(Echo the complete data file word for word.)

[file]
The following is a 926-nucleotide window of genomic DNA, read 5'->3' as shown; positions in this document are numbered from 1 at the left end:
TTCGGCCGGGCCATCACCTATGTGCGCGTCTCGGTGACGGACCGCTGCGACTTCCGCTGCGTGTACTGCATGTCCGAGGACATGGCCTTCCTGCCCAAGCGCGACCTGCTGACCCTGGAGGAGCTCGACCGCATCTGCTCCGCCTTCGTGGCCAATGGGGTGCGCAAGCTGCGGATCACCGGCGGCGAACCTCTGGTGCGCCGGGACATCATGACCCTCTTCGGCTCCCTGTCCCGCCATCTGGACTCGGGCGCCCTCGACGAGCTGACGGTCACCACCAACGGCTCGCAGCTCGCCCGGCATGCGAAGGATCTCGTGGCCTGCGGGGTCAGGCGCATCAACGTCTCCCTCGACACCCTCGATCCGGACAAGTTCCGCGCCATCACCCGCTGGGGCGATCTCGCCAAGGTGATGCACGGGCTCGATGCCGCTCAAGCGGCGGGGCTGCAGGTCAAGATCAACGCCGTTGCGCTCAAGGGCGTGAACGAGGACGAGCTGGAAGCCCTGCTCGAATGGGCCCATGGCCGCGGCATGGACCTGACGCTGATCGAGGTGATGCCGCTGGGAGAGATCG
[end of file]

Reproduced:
The following is a 926-nucleotide window of genomic DNA, read 5'->3' as shown; positions in this document are numbered from 1 at the left end:
TTCGGCCGGGCCATCACCTATGTGCGCGTCTCGGTGACGGACCGCTGCGACTTCCGCTGCGTGTACTGCATGTCCGAGGACATGGCCTTCCTGCCCAAGCGCGACCTGCTGACCCTGGAGGAGCTCGACCGCATCTGCTCCGCCTTCGTGGCCAATGGGGTGCGCAAGCTGCGGATCACCGGCGGCGAACCTCTGGTGCGCCGGGACATCATGACCCTCTTCGGCTCCCTGTCCCGCCATCTGGACTCGGGCGCCCTCGACGAGCTGACGGTCACCACCAACGGCTCGCAGCTCGCCCGGCATGCGAAGGATCTCGTGGCCTGCGGGGTCAGGCGCATCAACGTCTCCCTCGACACCCTCGATCCGGACAAGTTCCGCGCCATCACCCGCTGGGGCGATCTCGCCAAGGTGATGCACGGGCTCGATGCCGCTCAAGCGGCGGGGCTGCAGGTCAAGATCAACGCCGTTGCGCTCAAGGGCGTGAACGAGGACGAGCTGGAAGCCCTGCTCGAATGGGCCCATGGCCGCGGCATGGACCTGACGCTGATCGAGGTGATGCCGCTGGGAGAGATCG